When a neuron's stimulated by something, electric potential difference changes immediately and inside of the neuron, becomes more potentially positive than the outside of it.

I've read that sodium-pottasiom pump returns membrane potential back to its resting potential at the end of action potential's process.

How sodium-pottasiom pump returns membrane potential back to its resting potential and makes inside of the neuron more potentially possitive when three sodium ions are transported to the out of the cell and just two potassiom ions are transported back into the cell?

I mean, in this condition, it is expected that inside of the cell is gonna be more potentially negative, not more positive.

(Sodium-pottasiom pump ➡ puts 3 Na+ outside - brings 2 K+ inside ➡ 1 negative charge inside...!??)

enter image description here


2 Answers 2


The issue is the permeability of the membrane to Potassium and how membrane potential is created in the first place. The resting membrane potential of the neuron is very close to the equilibrium potential of Potassium. Large fixed anions (proteins) in the cytosol are represented in the image below by [An-]: enter image description here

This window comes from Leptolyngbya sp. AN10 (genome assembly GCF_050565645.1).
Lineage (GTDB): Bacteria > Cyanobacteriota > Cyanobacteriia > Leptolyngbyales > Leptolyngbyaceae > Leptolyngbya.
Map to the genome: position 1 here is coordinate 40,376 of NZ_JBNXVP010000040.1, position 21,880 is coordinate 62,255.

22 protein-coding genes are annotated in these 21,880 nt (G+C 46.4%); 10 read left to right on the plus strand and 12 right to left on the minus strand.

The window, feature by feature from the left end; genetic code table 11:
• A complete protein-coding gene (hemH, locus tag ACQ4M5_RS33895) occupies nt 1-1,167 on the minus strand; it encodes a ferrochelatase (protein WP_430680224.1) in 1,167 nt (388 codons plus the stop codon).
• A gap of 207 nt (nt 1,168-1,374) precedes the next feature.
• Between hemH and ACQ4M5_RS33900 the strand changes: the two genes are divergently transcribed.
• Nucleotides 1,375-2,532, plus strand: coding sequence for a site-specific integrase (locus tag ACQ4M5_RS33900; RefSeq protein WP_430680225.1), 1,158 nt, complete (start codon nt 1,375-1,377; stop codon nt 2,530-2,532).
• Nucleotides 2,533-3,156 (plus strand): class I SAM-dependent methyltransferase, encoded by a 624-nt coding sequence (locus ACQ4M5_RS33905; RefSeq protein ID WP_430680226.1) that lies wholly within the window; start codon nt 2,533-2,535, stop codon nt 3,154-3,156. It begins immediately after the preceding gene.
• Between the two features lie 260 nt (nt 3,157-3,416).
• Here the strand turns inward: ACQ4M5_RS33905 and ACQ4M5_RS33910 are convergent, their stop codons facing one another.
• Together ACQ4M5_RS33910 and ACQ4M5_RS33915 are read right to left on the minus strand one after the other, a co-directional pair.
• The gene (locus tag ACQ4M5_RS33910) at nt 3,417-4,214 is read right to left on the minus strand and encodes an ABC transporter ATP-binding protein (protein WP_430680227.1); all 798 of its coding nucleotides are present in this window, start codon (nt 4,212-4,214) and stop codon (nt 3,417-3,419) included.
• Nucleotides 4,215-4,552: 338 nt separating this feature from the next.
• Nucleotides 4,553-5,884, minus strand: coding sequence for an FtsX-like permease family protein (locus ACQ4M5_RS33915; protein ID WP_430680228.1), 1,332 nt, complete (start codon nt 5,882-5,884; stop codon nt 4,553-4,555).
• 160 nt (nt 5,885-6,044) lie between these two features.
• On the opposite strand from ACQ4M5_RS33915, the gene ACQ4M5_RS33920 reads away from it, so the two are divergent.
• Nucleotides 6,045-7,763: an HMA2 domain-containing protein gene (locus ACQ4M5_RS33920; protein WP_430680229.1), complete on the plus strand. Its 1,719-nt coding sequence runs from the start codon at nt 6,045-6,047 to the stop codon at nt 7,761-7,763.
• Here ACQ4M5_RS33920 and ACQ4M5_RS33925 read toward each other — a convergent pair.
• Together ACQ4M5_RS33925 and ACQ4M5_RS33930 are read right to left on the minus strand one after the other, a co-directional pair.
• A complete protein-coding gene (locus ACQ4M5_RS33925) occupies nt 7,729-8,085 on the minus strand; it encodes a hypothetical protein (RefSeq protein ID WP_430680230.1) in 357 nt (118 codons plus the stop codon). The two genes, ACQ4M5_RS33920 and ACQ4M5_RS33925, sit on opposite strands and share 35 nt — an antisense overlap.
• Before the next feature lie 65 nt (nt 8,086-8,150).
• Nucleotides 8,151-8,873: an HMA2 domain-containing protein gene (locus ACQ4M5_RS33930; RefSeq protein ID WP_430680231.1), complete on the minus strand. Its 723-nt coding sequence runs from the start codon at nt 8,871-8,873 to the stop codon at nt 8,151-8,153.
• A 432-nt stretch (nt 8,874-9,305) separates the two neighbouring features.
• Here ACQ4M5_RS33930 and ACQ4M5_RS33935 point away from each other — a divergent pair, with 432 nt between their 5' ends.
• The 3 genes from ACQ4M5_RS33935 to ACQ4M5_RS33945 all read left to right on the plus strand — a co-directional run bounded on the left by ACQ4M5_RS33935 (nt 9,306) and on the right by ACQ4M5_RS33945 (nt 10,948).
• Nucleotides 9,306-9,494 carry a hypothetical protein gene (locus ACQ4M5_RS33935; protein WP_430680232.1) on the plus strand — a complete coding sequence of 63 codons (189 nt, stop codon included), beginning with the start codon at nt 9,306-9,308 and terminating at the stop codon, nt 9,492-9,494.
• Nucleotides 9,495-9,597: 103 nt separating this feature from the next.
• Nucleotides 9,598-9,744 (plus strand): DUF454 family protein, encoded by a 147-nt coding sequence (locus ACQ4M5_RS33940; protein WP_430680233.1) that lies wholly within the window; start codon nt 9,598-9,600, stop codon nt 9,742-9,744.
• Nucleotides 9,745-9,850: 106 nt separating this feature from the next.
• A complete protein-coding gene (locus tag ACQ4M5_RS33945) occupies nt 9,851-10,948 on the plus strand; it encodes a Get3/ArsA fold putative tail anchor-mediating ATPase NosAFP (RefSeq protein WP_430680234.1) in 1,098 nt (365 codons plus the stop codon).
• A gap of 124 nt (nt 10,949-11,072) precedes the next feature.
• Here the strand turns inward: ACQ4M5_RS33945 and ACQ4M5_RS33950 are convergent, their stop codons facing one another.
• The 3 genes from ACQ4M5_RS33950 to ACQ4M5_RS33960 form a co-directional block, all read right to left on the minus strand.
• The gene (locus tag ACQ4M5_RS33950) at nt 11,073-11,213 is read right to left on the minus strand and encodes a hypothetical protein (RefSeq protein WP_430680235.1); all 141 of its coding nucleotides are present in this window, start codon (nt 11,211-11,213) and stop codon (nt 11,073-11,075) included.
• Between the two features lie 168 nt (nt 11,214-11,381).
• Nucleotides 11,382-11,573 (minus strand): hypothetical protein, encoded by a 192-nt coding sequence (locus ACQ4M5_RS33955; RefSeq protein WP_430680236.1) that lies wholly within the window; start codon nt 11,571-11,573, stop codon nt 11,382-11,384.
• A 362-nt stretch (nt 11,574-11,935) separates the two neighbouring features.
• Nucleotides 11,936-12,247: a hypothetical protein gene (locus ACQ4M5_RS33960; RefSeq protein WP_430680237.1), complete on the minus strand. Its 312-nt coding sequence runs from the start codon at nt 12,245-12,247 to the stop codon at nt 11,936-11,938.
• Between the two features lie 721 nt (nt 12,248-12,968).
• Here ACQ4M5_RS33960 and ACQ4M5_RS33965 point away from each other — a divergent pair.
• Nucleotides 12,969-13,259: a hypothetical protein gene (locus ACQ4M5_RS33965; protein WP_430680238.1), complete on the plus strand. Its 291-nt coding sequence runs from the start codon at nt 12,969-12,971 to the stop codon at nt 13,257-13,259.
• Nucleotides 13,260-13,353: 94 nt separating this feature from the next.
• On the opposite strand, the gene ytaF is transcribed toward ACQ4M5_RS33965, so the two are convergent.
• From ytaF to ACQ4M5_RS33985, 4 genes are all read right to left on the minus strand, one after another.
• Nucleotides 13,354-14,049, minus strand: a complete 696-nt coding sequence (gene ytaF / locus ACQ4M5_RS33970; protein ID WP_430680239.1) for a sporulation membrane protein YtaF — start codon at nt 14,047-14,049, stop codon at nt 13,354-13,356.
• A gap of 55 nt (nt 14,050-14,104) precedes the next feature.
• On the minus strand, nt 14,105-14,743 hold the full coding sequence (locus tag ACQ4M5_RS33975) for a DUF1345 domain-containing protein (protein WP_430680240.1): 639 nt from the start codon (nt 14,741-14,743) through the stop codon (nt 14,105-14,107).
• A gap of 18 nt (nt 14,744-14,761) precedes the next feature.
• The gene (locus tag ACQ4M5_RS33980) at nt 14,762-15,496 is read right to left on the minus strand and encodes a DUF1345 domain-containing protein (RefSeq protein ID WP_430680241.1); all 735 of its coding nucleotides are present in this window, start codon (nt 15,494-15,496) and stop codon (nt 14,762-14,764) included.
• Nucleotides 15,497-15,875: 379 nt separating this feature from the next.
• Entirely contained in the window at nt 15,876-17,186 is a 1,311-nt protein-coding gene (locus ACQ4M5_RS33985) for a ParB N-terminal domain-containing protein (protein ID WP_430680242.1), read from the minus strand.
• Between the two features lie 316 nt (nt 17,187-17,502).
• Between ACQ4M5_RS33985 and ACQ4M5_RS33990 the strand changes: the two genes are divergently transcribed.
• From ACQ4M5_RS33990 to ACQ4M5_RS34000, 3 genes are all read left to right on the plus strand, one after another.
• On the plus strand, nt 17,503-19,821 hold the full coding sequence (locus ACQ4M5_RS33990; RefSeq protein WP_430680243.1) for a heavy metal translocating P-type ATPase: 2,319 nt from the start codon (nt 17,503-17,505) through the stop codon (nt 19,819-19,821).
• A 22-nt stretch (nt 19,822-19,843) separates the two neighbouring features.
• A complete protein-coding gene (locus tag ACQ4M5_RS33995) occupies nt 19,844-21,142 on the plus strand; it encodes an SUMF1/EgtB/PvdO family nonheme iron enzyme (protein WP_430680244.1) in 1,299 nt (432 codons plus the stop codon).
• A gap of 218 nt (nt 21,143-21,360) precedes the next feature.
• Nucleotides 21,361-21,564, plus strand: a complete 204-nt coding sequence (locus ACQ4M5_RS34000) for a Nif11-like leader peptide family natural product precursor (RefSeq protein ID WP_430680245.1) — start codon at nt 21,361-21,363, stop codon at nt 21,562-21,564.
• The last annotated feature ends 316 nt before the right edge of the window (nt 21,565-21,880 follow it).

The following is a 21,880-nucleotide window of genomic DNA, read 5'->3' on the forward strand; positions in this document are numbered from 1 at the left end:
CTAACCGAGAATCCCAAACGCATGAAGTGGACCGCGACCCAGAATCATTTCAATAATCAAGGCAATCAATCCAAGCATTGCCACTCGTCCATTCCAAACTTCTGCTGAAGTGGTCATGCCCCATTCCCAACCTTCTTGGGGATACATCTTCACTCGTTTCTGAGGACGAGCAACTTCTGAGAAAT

1. If Potassium and cytosolic proteins were the only thing inside the cell and the outside were water (ignoring osmotic effects), then in Figure 1 there is an outward K+ concentration gradient.
  2. In Figure 2, we allow the membrane to become permeable to Potassium (as it is in the cell). The Potassium begins to leave [green arrow], but as it does, it begins to create a charge separation that sets up a negative voltage in the cell that pulls the Potassium cation back in [red arrow].
  3. In Figure 3, we see that enough K+ has left the cell to the point that the membrane potential has grown negative enough that the rates of K+ leaving and entering are equal, so no net change in K+ concentration occurs. This is the definition of chemical equilibrium, and so we call this voltage the equilibrium potential of this single-ion system (~-80mV for biologic concentrations of K+).

We could do a similar experiment with Na+ starting high outside in Figure 1, with the arrows reversed, and the equilibrium potential of the Sodium-only system would be ~+60mV.